12/18/2008, 00.00
VATICAN – BAHRAIN
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Christians and Muslims ought to work together to defend life and the family, says Pope

In receiving the first Bahraini ambassador, Benedict XVI mentioned that the kingdom was the first country in the Gulf to authorise the building of a church. But respect for religious freedom also “means that people can change religious, if their conscience so dictates.”
Vatican City (AsiaNews) – Whilst acknowledging the “differences” that separate Christians from Muslims as well as their “different approaches” to a number of issues, it “is important” that in today’s world, they “work together to defend and promote the essential values of life and the family, which allow man to live in faithfulness to the one God and society to assert itself in peace and solidarity.”

Benedict XVI reaffirmed today the value of Christian-Muslim co-operation in his address to the first ambassador of the Kingdom of Bahrain to the Vatican, Naser Muhamed Youssef Al Belooshi, who presented his Letters of Credit.

Speaking on the issue of inter-faith relations the Pope mentioned King Hamad Bin Isa Al-Khalifa’s visit to Castel Gandolfo in July and the fact that it was in Bahrain that the first Catholic church (pictured) was built in a Gulf country in 1939.

“The Kingdom of Bahrain has an old tradition of tolerance and openness,” the Holy father said. “It has welcomed many foreign workers who are taking part in the building of the country, and many of them are Catholic,” he added.

As grateful as he is for the church already in place, the Pontiff also said that “everyone is aware today that because of the rising number of Catholics, it would be desirable for them to have more places of worships.”

“Freedom of religion, which is among the rights guaranteed in your country’s constitution, is of primordial importance because it affects what is deepest and most sacred to man: his relationship to God,” the Pope noted. Indeed, “religious freedom, which allows each one of us to live our faith alone or with others, in private or in public, means that people can change religious, if his conscience so dictates.”

Lastly Benedict XVI said that “the changes the kingdom has experienced in the last few years are indicative of an ongoing concern for progress towards a society that is open to the world and to more fraternal relations with other nations, whilst at the same time as it remains faithful to its own rightful traditional values.”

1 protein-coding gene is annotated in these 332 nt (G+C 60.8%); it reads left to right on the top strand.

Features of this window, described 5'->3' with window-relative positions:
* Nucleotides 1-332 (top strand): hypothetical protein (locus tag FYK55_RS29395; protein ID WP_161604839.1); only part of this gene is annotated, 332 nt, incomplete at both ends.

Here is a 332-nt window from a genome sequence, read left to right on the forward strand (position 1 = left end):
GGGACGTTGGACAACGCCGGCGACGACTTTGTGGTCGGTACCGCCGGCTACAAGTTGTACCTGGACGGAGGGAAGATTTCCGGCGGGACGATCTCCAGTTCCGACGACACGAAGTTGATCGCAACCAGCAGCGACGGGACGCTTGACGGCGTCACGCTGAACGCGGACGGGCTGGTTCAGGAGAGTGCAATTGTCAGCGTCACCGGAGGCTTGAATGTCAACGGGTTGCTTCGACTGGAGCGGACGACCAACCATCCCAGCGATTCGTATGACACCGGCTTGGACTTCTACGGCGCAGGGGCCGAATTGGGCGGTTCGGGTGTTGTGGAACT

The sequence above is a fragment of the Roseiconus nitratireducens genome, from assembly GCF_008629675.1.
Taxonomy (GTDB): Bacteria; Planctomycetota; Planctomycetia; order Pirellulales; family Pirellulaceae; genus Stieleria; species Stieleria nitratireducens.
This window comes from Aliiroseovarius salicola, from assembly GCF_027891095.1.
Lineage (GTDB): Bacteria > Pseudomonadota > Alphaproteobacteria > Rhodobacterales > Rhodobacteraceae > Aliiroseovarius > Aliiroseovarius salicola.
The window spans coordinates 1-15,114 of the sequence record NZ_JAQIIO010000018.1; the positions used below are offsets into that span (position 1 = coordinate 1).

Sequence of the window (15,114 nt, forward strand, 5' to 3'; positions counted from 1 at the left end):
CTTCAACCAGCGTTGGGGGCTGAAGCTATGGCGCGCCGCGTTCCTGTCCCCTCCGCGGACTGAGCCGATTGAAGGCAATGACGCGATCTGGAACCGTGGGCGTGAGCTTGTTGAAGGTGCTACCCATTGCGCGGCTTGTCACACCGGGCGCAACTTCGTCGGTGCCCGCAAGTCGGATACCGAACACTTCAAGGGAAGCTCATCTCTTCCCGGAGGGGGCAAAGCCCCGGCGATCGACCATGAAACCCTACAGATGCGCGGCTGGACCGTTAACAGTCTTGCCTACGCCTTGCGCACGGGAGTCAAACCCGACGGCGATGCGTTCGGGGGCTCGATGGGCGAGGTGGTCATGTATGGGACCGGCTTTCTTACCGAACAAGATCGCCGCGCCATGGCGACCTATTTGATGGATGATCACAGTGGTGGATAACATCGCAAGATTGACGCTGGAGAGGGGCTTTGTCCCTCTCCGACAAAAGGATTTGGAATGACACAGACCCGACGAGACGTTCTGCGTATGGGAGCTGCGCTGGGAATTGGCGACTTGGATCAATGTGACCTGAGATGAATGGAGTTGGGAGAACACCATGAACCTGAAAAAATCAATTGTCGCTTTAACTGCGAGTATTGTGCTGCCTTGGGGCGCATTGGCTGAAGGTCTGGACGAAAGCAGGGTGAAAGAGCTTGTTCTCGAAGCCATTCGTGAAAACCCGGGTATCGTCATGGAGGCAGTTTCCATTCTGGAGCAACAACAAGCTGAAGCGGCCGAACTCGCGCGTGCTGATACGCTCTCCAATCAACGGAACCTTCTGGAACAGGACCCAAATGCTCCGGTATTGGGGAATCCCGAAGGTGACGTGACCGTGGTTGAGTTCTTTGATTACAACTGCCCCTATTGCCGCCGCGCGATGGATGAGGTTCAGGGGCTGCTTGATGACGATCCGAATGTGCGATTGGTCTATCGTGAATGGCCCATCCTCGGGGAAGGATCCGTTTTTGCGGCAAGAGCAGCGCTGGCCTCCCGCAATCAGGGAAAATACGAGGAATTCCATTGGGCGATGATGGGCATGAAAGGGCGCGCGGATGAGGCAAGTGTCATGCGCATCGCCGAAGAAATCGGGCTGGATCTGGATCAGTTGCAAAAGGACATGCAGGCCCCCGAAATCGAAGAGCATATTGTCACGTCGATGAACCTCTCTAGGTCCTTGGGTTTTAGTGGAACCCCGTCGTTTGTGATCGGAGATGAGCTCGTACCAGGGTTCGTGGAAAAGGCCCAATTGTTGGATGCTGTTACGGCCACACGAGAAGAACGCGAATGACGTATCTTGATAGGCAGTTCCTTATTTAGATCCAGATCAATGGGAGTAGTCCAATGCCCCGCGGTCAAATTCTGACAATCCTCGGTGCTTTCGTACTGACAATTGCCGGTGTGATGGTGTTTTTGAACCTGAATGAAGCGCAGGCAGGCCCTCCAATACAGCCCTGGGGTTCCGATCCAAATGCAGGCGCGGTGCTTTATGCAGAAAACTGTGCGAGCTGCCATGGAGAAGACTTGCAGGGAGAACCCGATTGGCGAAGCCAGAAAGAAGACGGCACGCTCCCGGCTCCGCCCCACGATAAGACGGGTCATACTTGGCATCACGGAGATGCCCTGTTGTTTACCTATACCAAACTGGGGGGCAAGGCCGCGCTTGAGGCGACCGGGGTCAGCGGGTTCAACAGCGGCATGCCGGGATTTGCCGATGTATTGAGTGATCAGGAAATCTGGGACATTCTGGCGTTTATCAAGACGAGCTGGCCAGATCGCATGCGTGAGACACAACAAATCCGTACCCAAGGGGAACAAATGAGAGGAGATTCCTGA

Benedict XVI addressed this matter in his appech to the ambassadors of Malawi, Sweden, Sierra Leon, Iceland, Luxembourg, Madagascar, Belize, Tunisia, Kazakhstan, Bahrain and Fiji whom he had already met individually for the presentation of their Letters of Credence.

“At times diversity causes fear, which is why [. . .] human beings prefer the monotony of uniformity. Some political-economic systems, ostensibly with pagan or religious origins, have afflicted humanity for too long, attempting to homogenise it through demagogy and violence. These systems have reduced and continue to enslave human beings to serve single ideologies or inhuman and pseudo-scientific economic systems,” he said.

“We all know that no single political model exists, that no absolute ideal can be put into place. Political philosophy evolves over time and is expressed differently as human intelligence changes for the better and lessons are learnt from political and economic experiences. Each nation has its own ethos as well as its own ‘demons’. Each creates itself, sometimes through its own painful experiences, but always with the eye on its own prize. It is my hope that each nation can develop its own character, enhancing it for the good of all, and that each might rid itself of its own ‘demons’, keeping them better under control until they are turned into positive and creative values like harmony, prosperity and peace so as to defend the greatness of human dignity.”

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